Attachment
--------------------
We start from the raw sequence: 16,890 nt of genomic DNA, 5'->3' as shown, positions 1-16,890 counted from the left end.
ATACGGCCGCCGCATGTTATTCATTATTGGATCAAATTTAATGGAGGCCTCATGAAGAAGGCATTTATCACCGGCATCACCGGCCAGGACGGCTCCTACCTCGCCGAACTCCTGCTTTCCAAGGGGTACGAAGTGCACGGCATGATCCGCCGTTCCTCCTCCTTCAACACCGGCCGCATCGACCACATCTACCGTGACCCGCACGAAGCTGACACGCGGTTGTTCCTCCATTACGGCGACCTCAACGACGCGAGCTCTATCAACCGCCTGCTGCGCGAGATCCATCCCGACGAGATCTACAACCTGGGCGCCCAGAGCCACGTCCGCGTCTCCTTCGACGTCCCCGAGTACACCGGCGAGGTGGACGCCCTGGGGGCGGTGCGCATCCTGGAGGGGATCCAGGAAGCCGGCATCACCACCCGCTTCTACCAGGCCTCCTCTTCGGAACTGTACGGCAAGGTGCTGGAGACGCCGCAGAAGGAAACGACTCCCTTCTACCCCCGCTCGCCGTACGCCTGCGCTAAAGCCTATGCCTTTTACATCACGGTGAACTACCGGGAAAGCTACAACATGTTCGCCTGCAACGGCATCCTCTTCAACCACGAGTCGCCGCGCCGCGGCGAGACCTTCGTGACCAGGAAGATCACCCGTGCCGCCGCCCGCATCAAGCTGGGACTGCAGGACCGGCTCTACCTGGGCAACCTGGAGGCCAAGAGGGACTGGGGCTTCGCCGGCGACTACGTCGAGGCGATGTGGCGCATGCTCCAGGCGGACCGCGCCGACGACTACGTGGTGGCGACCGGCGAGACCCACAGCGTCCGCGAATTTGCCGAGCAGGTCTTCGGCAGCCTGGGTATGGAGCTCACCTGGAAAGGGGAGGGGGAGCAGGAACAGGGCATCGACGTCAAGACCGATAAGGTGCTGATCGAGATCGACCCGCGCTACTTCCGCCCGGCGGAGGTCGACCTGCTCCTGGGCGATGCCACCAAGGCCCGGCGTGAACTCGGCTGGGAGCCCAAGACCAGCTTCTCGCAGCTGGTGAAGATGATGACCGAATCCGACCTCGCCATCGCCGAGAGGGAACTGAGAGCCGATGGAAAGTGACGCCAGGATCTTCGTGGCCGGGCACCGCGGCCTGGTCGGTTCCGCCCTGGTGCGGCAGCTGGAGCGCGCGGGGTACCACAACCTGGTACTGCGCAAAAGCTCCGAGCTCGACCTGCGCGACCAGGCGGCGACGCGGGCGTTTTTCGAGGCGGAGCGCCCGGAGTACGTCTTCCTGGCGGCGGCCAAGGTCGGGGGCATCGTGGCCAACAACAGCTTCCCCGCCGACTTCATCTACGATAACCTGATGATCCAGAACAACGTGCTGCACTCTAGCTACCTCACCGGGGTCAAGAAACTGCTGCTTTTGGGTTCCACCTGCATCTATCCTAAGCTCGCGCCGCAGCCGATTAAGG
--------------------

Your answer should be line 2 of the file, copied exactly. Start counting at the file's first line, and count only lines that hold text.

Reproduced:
ATACGGCCGCCGCATGTTATTCATTATTGGATCAAATTTAATGGAGGCCTCATGAAGAAGGCATTTATCACCGGCATCACCGGCCAGGACGGCTCCTACCTCGCCGAACTCCTGCTTTCCAAGGGGTACGAAGTGCACGGCATGATCCGCCGTTCCTCCTCCTTCAACACCGGCCGCATCGACCACATCTACCGTGACCCGCACGAAGCTGACACGCGGTTGTTCCTCCATTACGGCGACCTCAACGACGCGAGCTCTATCAACCGCCTGCTGCGCGAGATCCATCCCGACGAGATCTACAACCTGGGCGCCCAGAGCCACGTCCGCGTCTCCTTCGACGTCCCCGAGTACACCGGCGAGGTGGACGCCCTGGGGGCGGTGCGCATCCTGGAGGGGATCCAGGAAGCCGGCATCACCACCCGCTTCTACCAGGCCTCCTCTTCGGAACTGTACGGCAAGGTGCTGGAGACGCCGCAGAAGGAAACGACTCCCTTCTACCCCCGCTCGCCGTACGCCTGCGCTAAAGCCTATGCCTTTTACATCACGGTGAACTACCGGGAAAGCTACAACATGTTCGCCTGCAACGGCATCCTCTTCAACCACGAGTCGCCGCGCCGCGGCGAGACCTTCGTGACCAGGAAGATCACCCGTGCCGCCGCCCGCATCAAGCTGGGACTGCAGGACCGGCTCTACCTGGGCAACCTGGAGGCCAAGAGGGACTGGGGCTTCGCCGGCGACTACGTCGAGGCGATGTGGCGCATGCTCCAGGCGGACCGCGCCGACGACTACGTGGTGGCGACCGGCGAGACCCACAGCGTCCGCGAATTTGCCGAGCAGGTCTTCGGCAGCCTGGGTATGGAGCTCACCTGGAAAGGGGAGGGGGAGCAGGAACAGGGCATCGACGTCAAGACCGATAAGGTGCTGATCGAGATCGACCCGCGCTACTTCCGCCCGGCGGAGGTCGACCTGCTCCTGGGCGATGCCACCAAGGCCCGGCGTGAACTCGGCTGGGAGCCCAAGACCAGCTTCTCGCAGCTGGTGAAGATGATGACCGAATCCGACCTCGCCATCGCCGAGAGGGAACTGAGAGCCGATGGAAAGTGACGCCAGGATCTTCGTGGCCGGGCACCGCGGCCTGGTCGGTTCCGCCCTGGTGCGGCAGCTGGAGCGCGCGGGGTACCACAACCTGGTACTGCGCAAAAGCTCCGAGCTCGACCTGCGCGACCAGGCGGCGACGCGGGCGTTTTTCGAGGCGGAGCGCCCGGAGTACGTCTTCCTGGCGGCGGCCAAGGTCGGGGGCATCGTGGCCAACAACAGCTTCCCCGCCGACTTCATCTACGATAACCTGATGATCCAGAACAACGTGCTGCACTCTAGCTACCTCACCGGGGTCAAGAAACTGCTGCTTTTGGGTTCCACCTGCATCTATCCTAAGCTCGCGCCGCAGCCGATTAAGG